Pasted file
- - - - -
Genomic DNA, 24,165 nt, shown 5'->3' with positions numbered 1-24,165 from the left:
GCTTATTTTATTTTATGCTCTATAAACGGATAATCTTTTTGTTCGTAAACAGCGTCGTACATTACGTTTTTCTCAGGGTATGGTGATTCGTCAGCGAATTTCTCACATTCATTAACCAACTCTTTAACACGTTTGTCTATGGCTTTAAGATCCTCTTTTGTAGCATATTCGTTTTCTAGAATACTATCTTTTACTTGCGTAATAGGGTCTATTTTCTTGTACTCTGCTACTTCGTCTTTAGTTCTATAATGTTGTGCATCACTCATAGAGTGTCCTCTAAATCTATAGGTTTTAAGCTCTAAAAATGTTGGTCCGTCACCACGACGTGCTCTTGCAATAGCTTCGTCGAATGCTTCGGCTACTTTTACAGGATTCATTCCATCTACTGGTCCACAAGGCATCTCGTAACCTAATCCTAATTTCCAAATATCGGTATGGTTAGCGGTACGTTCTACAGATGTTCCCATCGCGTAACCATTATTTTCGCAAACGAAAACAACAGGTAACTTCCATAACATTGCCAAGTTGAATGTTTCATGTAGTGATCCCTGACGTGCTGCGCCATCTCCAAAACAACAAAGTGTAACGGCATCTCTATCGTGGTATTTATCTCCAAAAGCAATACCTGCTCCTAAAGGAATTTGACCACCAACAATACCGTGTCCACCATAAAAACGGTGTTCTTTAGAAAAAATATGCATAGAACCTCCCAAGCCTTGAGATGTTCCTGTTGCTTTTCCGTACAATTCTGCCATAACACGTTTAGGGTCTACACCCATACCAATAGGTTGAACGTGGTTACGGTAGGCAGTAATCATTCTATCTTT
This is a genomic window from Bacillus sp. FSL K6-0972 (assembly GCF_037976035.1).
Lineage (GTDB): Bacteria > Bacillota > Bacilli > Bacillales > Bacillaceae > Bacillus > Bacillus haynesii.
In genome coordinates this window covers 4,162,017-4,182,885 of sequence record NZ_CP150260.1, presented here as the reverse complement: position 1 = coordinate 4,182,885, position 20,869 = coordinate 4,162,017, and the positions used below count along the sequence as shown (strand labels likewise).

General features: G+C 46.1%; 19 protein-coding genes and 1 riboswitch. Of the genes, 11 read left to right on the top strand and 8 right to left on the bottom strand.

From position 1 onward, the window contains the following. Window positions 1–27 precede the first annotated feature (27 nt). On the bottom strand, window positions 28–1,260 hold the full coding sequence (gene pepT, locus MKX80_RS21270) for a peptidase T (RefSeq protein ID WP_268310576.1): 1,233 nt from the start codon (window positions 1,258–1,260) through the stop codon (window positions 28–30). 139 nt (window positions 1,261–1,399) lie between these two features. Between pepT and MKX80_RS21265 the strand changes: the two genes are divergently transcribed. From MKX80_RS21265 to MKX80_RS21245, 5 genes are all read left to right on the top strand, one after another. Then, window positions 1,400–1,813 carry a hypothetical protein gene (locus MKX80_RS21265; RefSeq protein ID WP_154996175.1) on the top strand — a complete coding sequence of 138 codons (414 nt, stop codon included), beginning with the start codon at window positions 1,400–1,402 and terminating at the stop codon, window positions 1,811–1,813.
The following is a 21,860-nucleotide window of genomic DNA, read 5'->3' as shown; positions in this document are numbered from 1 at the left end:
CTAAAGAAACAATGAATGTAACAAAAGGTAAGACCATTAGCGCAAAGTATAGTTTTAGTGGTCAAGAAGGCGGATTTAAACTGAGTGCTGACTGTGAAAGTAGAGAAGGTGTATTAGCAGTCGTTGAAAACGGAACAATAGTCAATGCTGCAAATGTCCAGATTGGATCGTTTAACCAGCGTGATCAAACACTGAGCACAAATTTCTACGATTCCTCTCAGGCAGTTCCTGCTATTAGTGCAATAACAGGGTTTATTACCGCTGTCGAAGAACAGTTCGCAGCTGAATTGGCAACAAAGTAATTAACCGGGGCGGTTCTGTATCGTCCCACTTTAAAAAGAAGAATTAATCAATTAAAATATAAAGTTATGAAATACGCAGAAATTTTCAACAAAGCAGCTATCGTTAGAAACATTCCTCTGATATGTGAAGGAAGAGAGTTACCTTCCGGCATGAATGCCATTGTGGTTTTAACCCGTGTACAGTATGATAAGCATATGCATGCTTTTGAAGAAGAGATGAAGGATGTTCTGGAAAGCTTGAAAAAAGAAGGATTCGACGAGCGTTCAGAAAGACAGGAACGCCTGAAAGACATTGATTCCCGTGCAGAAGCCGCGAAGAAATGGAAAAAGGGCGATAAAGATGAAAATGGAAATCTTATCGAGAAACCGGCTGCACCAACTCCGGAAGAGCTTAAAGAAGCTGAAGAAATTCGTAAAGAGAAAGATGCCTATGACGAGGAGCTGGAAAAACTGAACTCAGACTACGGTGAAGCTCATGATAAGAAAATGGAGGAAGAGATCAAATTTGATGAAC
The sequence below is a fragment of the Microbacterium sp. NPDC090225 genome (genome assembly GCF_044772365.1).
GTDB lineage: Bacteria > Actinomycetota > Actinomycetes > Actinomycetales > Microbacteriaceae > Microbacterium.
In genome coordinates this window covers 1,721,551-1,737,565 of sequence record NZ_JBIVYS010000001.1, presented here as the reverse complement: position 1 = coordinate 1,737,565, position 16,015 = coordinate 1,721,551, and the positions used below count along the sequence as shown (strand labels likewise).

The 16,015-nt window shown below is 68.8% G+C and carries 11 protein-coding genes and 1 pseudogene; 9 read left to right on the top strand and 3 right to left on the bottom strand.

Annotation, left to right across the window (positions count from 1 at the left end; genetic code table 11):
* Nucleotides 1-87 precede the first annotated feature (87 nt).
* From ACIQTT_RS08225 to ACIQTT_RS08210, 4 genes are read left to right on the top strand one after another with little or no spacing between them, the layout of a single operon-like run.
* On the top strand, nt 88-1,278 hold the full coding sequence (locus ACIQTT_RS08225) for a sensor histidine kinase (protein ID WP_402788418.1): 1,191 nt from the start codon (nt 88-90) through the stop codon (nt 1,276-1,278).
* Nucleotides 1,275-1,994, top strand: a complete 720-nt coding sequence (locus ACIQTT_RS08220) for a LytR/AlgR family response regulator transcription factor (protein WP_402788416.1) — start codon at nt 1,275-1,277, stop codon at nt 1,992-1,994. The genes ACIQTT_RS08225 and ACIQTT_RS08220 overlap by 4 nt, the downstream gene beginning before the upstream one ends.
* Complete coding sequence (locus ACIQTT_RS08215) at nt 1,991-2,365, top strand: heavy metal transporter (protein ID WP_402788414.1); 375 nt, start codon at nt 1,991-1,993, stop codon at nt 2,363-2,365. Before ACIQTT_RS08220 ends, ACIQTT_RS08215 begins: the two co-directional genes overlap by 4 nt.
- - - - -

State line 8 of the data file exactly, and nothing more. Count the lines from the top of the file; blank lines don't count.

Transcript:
The following is a 21,860-nucleotide window of genomic DNA, read 5'->3' as shown; positions in this document are numbered from 1 at the left end: